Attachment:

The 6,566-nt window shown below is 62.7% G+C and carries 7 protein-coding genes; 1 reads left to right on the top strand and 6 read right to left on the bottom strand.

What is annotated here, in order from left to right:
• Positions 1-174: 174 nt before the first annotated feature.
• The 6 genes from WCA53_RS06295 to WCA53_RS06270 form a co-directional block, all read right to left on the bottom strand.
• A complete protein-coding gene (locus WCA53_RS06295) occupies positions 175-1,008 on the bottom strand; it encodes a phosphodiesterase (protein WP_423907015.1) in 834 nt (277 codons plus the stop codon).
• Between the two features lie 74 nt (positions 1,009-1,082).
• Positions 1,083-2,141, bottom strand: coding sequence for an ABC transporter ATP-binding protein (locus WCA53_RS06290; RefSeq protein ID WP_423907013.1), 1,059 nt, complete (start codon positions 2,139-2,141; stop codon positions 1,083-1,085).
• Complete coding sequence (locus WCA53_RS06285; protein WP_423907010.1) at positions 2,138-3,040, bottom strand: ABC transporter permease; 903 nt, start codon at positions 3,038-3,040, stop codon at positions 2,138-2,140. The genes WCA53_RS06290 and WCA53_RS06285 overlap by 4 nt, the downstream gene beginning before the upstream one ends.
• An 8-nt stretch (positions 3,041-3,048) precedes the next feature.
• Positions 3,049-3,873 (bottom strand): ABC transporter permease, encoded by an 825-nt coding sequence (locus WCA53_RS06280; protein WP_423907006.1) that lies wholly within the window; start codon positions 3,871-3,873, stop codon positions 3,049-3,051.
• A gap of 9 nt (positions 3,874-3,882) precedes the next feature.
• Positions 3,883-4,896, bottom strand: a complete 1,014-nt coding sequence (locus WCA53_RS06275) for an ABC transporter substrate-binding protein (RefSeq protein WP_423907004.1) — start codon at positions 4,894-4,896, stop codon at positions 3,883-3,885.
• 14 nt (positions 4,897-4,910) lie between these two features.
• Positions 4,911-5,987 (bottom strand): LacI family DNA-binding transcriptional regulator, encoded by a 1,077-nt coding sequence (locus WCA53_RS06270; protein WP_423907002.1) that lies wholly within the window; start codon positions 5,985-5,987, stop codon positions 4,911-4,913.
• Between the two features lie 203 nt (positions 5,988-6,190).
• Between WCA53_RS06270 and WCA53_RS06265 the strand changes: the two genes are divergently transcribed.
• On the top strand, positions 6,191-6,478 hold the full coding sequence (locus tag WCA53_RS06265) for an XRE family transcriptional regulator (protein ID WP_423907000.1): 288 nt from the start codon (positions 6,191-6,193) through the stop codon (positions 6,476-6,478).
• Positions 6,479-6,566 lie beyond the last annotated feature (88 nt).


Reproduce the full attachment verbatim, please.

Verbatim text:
The 6,566-nt window shown below is 62.7% G+C and carries 7 protein-coding genes; 1 reads left to right on the top strand and 6 read right to left on the bottom strand.

What is annotated here, in order from left to right:
• Positions 1-174: 174 nt before the first annotated feature.
• The 6 genes from WCA53_RS06295 to WCA53_RS06270 form a co-directional block, all read right to left on the bottom strand.
• A complete protein-coding gene (locus WCA53_RS06295) occupies positions 175-1,008 on the bottom strand; it encodes a phosphodiesterase (protein WP_423907015.1) in 834 nt (277 codons plus the stop codon).
• Between the two features lie 74 nt (positions 1,009-1,082).
• Positions 1,083-2,141, bottom strand: coding sequence for an ABC transporter ATP-binding protein (locus WCA53_RS06290; RefSeq protein ID WP_423907013.1), 1,059 nt, complete (start codon positions 2,139-2,141; stop codon positions 1,083-1,085).
• Complete coding sequence (locus WCA53_RS06285; protein WP_423907010.1) at positions 2,138-3,040, bottom strand: ABC transporter permease; 903 nt, start codon at positions 3,038-3,040, stop codon at positions 2,138-2,140. The genes WCA53_RS06290 and WCA53_RS06285 overlap by 4 nt, the downstream gene beginning before the upstream one ends.
• An 8-nt stretch (positions 3,041-3,048) precedes the next feature.
• Positions 3,049-3,873 (bottom strand): ABC transporter permease, encoded by an 825-nt coding sequence (locus WCA53_RS06280; protein WP_423907006.1) that lies wholly within the window; start codon positions 3,871-3,873, stop codon positions 3,049-3,051.
• A gap of 9 nt (positions 3,874-3,882) precedes the next feature.
• Positions 3,883-4,896, bottom strand: a complete 1,014-nt coding sequence (locus WCA53_RS06275) for an ABC transporter substrate-binding protein (RefSeq protein WP_423907004.1) — start codon at positions 4,894-4,896, stop codon at positions 3,883-3,885.
• 14 nt (positions 4,897-4,910) lie between these two features.
• Positions 4,911-5,987 (bottom strand): LacI family DNA-binding transcriptional regulator, encoded by a 1,077-nt coding sequence (locus WCA53_RS06270; protein WP_423907002.1) that lies wholly within the window; start codon positions 5,985-5,987, stop codon positions 4,911-4,913.
• Between the two features lie 203 nt (positions 5,988-6,190).
• Between WCA53_RS06270 and WCA53_RS06265 the strand changes: the two genes are divergently transcribed.
• On the top strand, positions 6,191-6,478 hold the full coding sequence (locus tag WCA53_RS06265) for an XRE family transcriptional regulator (protein ID WP_423907000.1): 288 nt from the start codon (positions 6,191-6,193) through the stop codon (positions 6,476-6,478).
• Positions 6,479-6,566 lie beyond the last annotated feature (88 nt).